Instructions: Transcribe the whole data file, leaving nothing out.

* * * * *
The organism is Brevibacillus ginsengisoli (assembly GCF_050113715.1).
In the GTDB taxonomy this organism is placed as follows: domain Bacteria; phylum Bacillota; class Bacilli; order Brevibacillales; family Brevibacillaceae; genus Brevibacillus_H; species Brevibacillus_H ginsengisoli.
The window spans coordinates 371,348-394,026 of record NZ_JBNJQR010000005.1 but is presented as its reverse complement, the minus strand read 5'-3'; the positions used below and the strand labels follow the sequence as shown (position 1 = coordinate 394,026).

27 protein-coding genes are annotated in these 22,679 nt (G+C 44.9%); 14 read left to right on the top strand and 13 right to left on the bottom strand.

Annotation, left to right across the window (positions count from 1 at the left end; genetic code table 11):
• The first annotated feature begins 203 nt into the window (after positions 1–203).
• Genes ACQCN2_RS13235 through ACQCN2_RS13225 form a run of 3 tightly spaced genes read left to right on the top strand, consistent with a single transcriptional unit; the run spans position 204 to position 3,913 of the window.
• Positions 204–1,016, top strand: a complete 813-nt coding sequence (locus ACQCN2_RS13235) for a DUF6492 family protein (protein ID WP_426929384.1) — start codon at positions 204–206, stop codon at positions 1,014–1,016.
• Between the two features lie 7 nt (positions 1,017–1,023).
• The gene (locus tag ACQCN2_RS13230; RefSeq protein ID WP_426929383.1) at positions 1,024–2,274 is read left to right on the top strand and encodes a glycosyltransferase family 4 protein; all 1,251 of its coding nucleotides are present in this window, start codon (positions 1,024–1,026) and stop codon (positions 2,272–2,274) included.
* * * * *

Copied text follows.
The organism is Brevibacillus ginsengisoli (assembly GCF_050113715.1).
In the GTDB taxonomy this organism is placed as follows: domain Bacteria; phylum Bacillota; class Bacilli; order Brevibacillales; family Brevibacillaceae; genus Brevibacillus_H; species Brevibacillus_H ginsengisoli.
The window spans coordinates 371,348-394,026 of record NZ_JBNJQR010000005.1 but is presented as its reverse complement, the minus strand read 5'-3'; the positions used below and the strand labels follow the sequence as shown (position 1 = coordinate 394,026).

27 protein-coding genes are annotated in these 22,679 nt (G+C 44.9%); 14 read left to right on the top strand and 13 right to left on the bottom strand.

Annotation, left to right across the window (positions count from 1 at the left end; genetic code table 11):
• The first annotated feature begins 203 nt into the window (after positions 1–203).
• Genes ACQCN2_RS13235 through ACQCN2_RS13225 form a run of 3 tightly spaced genes read left to right on the top strand, consistent with a single transcriptional unit; the run spans position 204 to position 3,913 of the window.
• Positions 204–1,016, top strand: a complete 813-nt coding sequence (locus ACQCN2_RS13235) for a DUF6492 family protein (protein ID WP_426929384.1) — start codon at positions 204–206, stop codon at positions 1,014–1,016.
• Between the two features lie 7 nt (positions 1,017–1,023).
• The gene (locus tag ACQCN2_RS13230; RefSeq protein ID WP_426929383.1) at positions 1,024–2,274 is read left to right on the top strand and encodes a glycosyltransferase family 4 protein; all 1,251 of its coding nucleotides are present in this window, start codon (positions 1,024–1,026) and stop codon (positions 2,272–2,274) included.